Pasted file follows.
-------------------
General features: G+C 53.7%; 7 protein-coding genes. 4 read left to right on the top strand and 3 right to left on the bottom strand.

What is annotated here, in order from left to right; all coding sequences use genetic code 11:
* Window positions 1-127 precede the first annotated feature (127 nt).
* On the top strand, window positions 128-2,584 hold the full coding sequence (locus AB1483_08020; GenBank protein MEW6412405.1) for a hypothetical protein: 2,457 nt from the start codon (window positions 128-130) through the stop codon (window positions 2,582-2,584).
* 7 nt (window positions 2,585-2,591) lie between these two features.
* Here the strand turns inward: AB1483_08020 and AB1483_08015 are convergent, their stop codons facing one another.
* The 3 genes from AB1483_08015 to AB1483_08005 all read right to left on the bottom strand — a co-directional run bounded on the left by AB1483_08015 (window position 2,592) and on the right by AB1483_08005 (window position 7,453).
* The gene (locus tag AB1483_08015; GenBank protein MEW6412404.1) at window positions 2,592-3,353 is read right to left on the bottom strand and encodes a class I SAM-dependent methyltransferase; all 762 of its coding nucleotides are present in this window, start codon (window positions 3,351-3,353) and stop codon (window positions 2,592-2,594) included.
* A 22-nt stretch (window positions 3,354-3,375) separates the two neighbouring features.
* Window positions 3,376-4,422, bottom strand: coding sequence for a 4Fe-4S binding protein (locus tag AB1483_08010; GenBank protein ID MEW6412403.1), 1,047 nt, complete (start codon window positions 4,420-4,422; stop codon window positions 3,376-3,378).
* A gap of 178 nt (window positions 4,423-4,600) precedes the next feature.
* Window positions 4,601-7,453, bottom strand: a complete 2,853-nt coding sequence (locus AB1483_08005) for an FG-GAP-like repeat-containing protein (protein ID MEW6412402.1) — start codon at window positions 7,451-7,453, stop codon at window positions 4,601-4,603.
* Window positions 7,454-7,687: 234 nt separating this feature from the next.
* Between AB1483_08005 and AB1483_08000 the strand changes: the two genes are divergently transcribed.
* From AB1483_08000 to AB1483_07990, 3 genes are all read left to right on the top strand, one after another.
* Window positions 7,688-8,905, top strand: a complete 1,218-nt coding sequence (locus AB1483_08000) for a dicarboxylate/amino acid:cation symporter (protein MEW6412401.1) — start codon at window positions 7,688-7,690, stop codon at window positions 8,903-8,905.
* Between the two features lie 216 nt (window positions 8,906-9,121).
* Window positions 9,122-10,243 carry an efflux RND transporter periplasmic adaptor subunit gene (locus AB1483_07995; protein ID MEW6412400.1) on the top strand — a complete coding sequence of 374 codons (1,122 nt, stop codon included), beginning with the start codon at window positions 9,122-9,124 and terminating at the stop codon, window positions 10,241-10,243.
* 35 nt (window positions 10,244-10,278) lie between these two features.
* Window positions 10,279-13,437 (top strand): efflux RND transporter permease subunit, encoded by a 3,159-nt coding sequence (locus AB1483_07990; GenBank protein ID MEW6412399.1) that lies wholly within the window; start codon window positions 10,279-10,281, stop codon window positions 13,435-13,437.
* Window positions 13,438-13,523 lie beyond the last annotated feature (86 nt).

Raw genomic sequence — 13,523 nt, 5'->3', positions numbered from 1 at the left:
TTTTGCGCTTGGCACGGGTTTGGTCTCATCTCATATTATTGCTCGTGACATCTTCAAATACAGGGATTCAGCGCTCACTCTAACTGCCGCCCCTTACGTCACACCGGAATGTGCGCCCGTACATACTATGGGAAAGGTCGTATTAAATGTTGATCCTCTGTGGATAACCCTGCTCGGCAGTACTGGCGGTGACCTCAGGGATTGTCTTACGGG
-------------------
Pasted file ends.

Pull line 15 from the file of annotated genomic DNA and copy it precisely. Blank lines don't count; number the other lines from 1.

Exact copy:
* From AB1483_08000 to AB1483_07990, 3 genes are all read left to right on the top strand, one after another.